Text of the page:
Annie's Mailbox Visits are ruined by smoking



Dear Annie: My father-in-law, "Steve," and his wife, "Sally," live several states away and visit us once or twice a year. They are both wonderful people, but Sally is a chain smoker. When Steve first brought Sally to our home, we were incredulous that she lit up inside without first asking if it was OK. (She carries her own ashtray with her.) In fact, she likes to light up at the dinner table, ruining the meal for the rest of us, so we have to eat quickly when she's here.
Other than the cigarettes, Sally is a lovely person, and our kids adore her. She and Steve never stay more than a few days, and we air out the house after they leave. However, we recently built a new home and would rather not have Sally smoke like a chimney during the entire visit.
I am fairly certain that if we ask her not to smoke in the house, neither Steve nor Sally will visit anymore, which would sadden all of us. Having them stay at a hotel is irrelevant because Sally still smokes when she comes to the house. We've also noticed Steve has been having some respiratory illnesses, and although we told him the smoke is probably making it worse, nothing changed.
Do you think we should say something or just continue as we have been? I hate that our decision could affect how much time our children get to spend with their grandfather. Smoker's D-I-L
Dear D-I-L: Sally is quite addicted. Try approaching her with love. Tell her you think she is a wonderful person and your children adore her. Explain that you know how important smoking is to her and you have no intention of asking her to give it up, but you are trying to maintain a better environment in your new home and it would be healthier for the children if she could smoke outside. We hope she'll have enough respect for you that she will make the effort.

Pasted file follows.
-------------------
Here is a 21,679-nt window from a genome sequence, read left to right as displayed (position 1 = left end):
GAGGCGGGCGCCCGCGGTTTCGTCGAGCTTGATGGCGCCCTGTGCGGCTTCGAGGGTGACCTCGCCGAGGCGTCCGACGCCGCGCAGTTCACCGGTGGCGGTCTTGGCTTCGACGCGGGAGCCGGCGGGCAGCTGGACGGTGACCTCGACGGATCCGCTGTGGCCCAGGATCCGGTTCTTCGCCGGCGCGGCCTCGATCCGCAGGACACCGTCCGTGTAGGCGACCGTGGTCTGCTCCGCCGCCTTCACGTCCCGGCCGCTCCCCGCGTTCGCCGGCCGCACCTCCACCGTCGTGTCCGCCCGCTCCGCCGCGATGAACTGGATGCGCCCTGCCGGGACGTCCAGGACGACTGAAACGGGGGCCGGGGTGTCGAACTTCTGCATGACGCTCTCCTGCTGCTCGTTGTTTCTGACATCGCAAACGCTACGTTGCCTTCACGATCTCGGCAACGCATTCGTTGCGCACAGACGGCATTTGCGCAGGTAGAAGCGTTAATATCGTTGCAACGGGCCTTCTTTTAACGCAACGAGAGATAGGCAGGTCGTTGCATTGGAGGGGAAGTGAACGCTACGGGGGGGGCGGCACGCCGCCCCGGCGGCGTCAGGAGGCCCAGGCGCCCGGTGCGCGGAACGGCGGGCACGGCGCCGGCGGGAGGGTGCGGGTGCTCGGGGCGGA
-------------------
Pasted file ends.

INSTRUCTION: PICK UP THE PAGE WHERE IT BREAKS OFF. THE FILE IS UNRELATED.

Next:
Dear Annie: I am 14 years old and think I should get a bra. The problem is, I don't know how to tell my mother. The first time I had my period, it took me five hours before I worked up the nerve to tell her.
I've given Mom hints that I need some "support," but she doesn't get it. Should I just save up some money and purchase one myself? Too Embarrassed to Ask
Dear Too Embarrassed: Do you have a sister or a close friend who can help you out? Your mom sounds oblivious, so you need to be more direct with her. Say, "Mom, can you help me pick out a bra?" If you cannot do this, or if Mom ignores you, it's OK to select one on your own.
You can find tips for measuring yourself on the Internet, or you can ask a salesperson, a friend or another relative to help. If that's too embarrassing, try on a few brassieres until one feels right.
Dear Annie: My wife recently was diagnosed with lymphoma and is currently undergoing chemotherapy treatments. We have dear family and friends who have put together a schedule of meals to bring to our house over the next four months, which has been a godsend. In fact, I would strongly suggest this gesture to family and friends of cancer patients who want to know what they can do to help.
My question is this: What would be a proper "thank you" in return for this kindness? A Friend in Need
Dear Friend in Need: You are fortunate to have such caring people around you. Send each person an individual note, telling them how much their efforts have meant to you. We hope your wife gets better soon, and when she does, you might consider having a little get-together to celebrate her recovery.
XE-mail your questions to anniesmailbox@com-cast.net, or write to: Annie's Mailbox™, P.O. Box 118190, Chicago, Ill. 60611.
Creators Syndicate

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